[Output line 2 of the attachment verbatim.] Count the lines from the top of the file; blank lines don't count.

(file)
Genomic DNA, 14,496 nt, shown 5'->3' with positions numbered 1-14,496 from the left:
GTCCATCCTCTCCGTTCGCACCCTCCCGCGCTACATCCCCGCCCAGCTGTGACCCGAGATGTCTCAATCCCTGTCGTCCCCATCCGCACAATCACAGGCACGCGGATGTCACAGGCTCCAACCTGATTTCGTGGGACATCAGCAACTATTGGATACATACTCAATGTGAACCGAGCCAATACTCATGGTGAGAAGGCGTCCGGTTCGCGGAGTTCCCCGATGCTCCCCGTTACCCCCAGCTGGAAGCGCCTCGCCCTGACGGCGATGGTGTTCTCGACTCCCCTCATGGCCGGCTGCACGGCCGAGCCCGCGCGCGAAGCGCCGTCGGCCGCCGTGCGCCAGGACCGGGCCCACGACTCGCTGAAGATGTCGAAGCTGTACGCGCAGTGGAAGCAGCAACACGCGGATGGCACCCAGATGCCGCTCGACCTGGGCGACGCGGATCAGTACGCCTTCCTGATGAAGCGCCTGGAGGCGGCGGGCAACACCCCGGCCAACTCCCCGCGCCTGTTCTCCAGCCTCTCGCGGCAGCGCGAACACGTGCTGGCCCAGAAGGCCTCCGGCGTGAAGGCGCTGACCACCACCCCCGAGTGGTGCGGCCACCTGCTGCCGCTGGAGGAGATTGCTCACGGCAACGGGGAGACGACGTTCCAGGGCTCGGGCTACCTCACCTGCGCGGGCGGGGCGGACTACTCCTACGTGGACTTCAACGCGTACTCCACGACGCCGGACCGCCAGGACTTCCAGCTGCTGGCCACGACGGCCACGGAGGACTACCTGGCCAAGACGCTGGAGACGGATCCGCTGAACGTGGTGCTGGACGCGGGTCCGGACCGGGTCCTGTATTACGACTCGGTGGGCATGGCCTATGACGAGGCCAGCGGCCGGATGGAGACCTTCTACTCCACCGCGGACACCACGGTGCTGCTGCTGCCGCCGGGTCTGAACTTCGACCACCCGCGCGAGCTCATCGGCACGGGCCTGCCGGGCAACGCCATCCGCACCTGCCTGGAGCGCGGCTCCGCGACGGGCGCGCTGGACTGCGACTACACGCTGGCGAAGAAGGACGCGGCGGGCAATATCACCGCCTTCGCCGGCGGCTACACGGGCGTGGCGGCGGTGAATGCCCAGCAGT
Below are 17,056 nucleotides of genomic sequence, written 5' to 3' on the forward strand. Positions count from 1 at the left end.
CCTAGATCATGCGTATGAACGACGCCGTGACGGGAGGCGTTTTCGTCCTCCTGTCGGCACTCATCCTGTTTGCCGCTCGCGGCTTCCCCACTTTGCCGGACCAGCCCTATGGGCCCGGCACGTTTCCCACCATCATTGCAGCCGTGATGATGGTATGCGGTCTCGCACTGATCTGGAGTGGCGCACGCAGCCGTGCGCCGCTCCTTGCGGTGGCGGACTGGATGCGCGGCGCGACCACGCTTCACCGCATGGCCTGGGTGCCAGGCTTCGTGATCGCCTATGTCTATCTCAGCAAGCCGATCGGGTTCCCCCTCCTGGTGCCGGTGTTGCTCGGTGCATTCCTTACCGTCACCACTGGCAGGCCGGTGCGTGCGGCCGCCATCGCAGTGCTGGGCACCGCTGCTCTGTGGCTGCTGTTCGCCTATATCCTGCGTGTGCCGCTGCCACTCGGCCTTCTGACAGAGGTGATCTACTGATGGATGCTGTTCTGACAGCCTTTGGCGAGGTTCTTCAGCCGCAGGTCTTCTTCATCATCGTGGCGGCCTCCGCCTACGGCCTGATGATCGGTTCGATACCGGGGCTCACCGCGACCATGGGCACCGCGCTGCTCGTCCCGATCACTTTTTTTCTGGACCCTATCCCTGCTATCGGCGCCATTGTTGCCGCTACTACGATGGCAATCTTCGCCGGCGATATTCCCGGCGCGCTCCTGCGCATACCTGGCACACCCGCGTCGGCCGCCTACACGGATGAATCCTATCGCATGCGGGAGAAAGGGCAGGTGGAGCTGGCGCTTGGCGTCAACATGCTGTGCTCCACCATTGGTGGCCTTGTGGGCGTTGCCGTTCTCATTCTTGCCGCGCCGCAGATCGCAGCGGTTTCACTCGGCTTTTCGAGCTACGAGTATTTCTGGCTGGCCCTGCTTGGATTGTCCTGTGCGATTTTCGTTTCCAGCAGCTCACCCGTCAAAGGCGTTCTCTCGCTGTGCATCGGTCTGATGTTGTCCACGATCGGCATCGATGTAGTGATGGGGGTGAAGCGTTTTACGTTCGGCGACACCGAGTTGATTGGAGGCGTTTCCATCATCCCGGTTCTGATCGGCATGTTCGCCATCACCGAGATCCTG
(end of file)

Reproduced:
GTCCATCCTCTCCGTTCGCACCCTCCCGCGCTACATCCCCGCCCAGCTGTGACCCGAGATGTCTCAATCCCTGTCGTCCCCATCCGCACAATCACAGGCACGCGGATGTCACAGGCTCCAACCTGATTTCGTGGGACATCAGCAACTATTGGATACATACTCAATGTGAACCGAGCCAATACTCATGGTGAGAAGGCGTCCGGTTCGCGGAGTTCCCCGATGCTCCCCGTTACCCCCAGCTGGAAGCGCCTCGCCCTGACGGCGATGGTGTTCTCGACTCCCCTCATGGCCGGCTGCACGGCCGAGCCCGCGCGCGAAGCGCCGTCGGCCGCCGTGCGCCAGGACCGGGCCCACGACTCGCTGAAGATGTCGAAGCTGTACGCGCAGTGGAAGCAGCAACACGCGGATGGCACCCAGATGCCGCTCGACCTGGGCGACGCGGATCAGTACGCCTTCCTGATGAAGCGCCTGGAGGCGGCGGGCAACACCCCGGCCAACTCCCCGCGCCTGTTCTCCAGCCTCTCGCGGCAGCGCGAACACGTGCTGGCCCAGAAGGCCTCCGGCGTGAAGGCGCTGACCACCACCCCCGAGTGGTGCGGCCACCTGCTGCCGCTGGAGGAGATTGCTCACGGCAACGGGGAGACGACGTTCCAGGGCTCGGGCTACCTCACCTGCGCGGGCGGGGCGGACTACTCCTACGTGGACTTCAACGCGTACTCCACGACGCCGGACCGCCAGGACTTCCAGCTGCTGGCCACGACGGCCACGGAGGACTACCTGGCCAAGACGCTGGAGACGGATCCGCTGAACGTGGTGCTGGACGCGGGTCCGGACCGGGTCCTGTATTACGACTCGGTGGGCATGGCCTATGACGAGGCCAGCGGCCGGATGGAGACCTTCTACTCCACCGCGGACACCACGGTGCTGCTGCTGCCGCCGGGTCTGAACTTCGACCACCCGCGCGAGCTCATCGGCACGGGCCTGCCGGGCAACGCCATCCGCACCTGCCTGGAGCGCGGCTCCGCGACGGGCGCGCTGGACTGCGACTACACGCTGGCGAAGAAGGACGCGGCGGGCAATATCACCGCCTTCGCCGGCGGCTACACGGGCGTGGCGGCGGTGAATGCCCAGCAGT